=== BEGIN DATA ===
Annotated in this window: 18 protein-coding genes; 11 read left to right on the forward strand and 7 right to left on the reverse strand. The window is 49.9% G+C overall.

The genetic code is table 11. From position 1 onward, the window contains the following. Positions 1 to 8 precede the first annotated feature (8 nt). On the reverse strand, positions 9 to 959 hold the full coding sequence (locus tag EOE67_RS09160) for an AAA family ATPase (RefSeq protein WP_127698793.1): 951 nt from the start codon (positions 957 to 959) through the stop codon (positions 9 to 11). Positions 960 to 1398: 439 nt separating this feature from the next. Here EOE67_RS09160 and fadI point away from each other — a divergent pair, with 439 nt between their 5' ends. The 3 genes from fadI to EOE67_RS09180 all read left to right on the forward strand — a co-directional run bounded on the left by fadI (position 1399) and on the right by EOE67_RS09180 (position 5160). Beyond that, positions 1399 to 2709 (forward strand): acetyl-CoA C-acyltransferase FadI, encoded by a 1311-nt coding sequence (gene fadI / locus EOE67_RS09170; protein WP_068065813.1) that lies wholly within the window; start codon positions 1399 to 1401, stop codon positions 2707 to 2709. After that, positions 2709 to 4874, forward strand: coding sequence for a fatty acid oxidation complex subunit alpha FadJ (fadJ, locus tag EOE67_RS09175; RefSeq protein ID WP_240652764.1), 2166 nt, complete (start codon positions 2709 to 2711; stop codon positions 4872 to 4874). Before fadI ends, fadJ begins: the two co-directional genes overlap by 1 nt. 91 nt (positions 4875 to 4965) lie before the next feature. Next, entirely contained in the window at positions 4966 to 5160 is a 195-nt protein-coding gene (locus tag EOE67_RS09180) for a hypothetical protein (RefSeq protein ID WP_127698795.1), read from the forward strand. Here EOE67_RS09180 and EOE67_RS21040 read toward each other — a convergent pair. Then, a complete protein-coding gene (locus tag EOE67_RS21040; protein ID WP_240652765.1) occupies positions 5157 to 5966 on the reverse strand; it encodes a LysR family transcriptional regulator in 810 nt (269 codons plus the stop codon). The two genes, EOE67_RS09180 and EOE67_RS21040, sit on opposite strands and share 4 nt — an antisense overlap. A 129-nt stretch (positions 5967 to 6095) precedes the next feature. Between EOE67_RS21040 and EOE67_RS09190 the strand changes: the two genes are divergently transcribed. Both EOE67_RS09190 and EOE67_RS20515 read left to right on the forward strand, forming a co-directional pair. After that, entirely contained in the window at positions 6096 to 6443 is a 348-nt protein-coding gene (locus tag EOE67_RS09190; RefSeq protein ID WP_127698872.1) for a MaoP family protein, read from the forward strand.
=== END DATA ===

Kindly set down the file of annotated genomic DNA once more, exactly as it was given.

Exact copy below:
Annotated in this window: 18 protein-coding genes; 11 read left to right on the forward strand and 7 right to left on the reverse strand. The window is 49.9% G+C overall.

The genetic code is table 11. From position 1 onward, the window contains the following. Positions 1 to 8 precede the first annotated feature (8 nt). On the reverse strand, positions 9 to 959 hold the full coding sequence (locus tag EOE67_RS09160) for an AAA family ATPase (RefSeq protein WP_127698793.1): 951 nt from the start codon (positions 957 to 959) through the stop codon (positions 9 to 11). Positions 960 to 1398: 439 nt separating this feature from the next. Here EOE67_RS09160 and fadI point away from each other — a divergent pair, with 439 nt between their 5' ends. The 3 genes from fadI to EOE67_RS09180 all read left to right on the forward strand — a co-directional run bounded on the left by fadI (position 1399) and on the right by EOE67_RS09180 (position 5160). Beyond that, positions 1399 to 2709 (forward strand): acetyl-CoA C-acyltransferase FadI, encoded by a 1311-nt coding sequence (gene fadI / locus EOE67_RS09170; protein WP_068065813.1) that lies wholly within the window; start codon positions 1399 to 1401, stop codon positions 2707 to 2709. After that, positions 2709 to 4874, forward strand: coding sequence for a fatty acid oxidation complex subunit alpha FadJ (fadJ, locus tag EOE67_RS09175; RefSeq protein ID WP_240652764.1), 2166 nt, complete (start codon positions 2709 to 2711; stop codon positions 4872 to 4874). Before fadI ends, fadJ begins: the two co-directional genes overlap by 1 nt. 91 nt (positions 4875 to 4965) lie before the next feature. Next, entirely contained in the window at positions 4966 to 5160 is a 195-nt protein-coding gene (locus tag EOE67_RS09180) for a hypothetical protein (RefSeq protein ID WP_127698795.1), read from the forward strand. Here EOE67_RS09180 and EOE67_RS21040 read toward each other — a convergent pair. Then, a complete protein-coding gene (locus tag EOE67_RS21040; protein ID WP_240652765.1) occupies positions 5157 to 5966 on the reverse strand; it encodes a LysR family transcriptional regulator in 810 nt (269 codons plus the stop codon). The two genes, EOE67_RS09180 and EOE67_RS21040, sit on opposite strands and share 4 nt — an antisense overlap. A 129-nt stretch (positions 5967 to 6095) precedes the next feature. Between EOE67_RS21040 and EOE67_RS09190 the strand changes: the two genes are divergently transcribed. Both EOE67_RS09190 and EOE67_RS20515 read left to right on the forward strand, forming a co-directional pair. After that, entirely contained in the window at positions 6096 to 6443 is a 348-nt protein-coding gene (locus tag EOE67_RS09190; RefSeq protein ID WP_127698872.1) for a MaoP family protein, read from the forward strand.